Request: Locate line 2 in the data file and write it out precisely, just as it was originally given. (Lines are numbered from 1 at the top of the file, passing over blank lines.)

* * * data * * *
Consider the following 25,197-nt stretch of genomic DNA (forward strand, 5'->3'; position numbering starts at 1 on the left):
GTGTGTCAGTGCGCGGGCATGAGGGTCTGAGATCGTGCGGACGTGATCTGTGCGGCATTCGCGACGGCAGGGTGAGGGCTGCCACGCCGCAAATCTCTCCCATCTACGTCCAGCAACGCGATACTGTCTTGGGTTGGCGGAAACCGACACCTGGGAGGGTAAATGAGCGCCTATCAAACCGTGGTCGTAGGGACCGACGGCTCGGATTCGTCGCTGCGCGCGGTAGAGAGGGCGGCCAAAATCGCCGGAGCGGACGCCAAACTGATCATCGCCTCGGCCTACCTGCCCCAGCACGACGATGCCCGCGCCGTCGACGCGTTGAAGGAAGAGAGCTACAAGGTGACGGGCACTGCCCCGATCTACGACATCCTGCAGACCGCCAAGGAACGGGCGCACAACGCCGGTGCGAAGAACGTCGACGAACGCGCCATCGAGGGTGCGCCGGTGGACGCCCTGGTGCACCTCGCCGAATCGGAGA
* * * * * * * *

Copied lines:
GTGTGTCAGTGCGCGGGCATGAGGGTCTGAGATCGTGCGGACGTGATCTGTGCGGCATTCGCGACGGCAGGGTGAGGGCTGCCACGCCGCAAATCTCTCCCATCTACGTCCAGCAACGCGATACTGTCTTGGGTTGGCGGAAACCGACACCTGGGAGGGTAAATGAGCGCCTATCAAACCGTGGTCGTAGGGACCGACGGCTCGGATTCGTCGCTGCGCGCGGTAGAGAGGGCGGCCAAAATCGCCGGAGCGGACGCCAAACTGATCATCGCCTCGGCCTACCTGCCCCAGCACGACGATGCCCGCGCCGTCGACGCGTTGAAGGAAGAGAGCTACAAGGTGACGGGCACTGCCCCGATCTACGACATCCTGCAGACCGCCAAGGAACGGGCGCACAACGCCGGTGCGAAGAACGTCGACGAACGCGCCATCGAGGGTGCGCCGGTGGACGCCCTGGTGCACCTCGCCGAATCGGAGA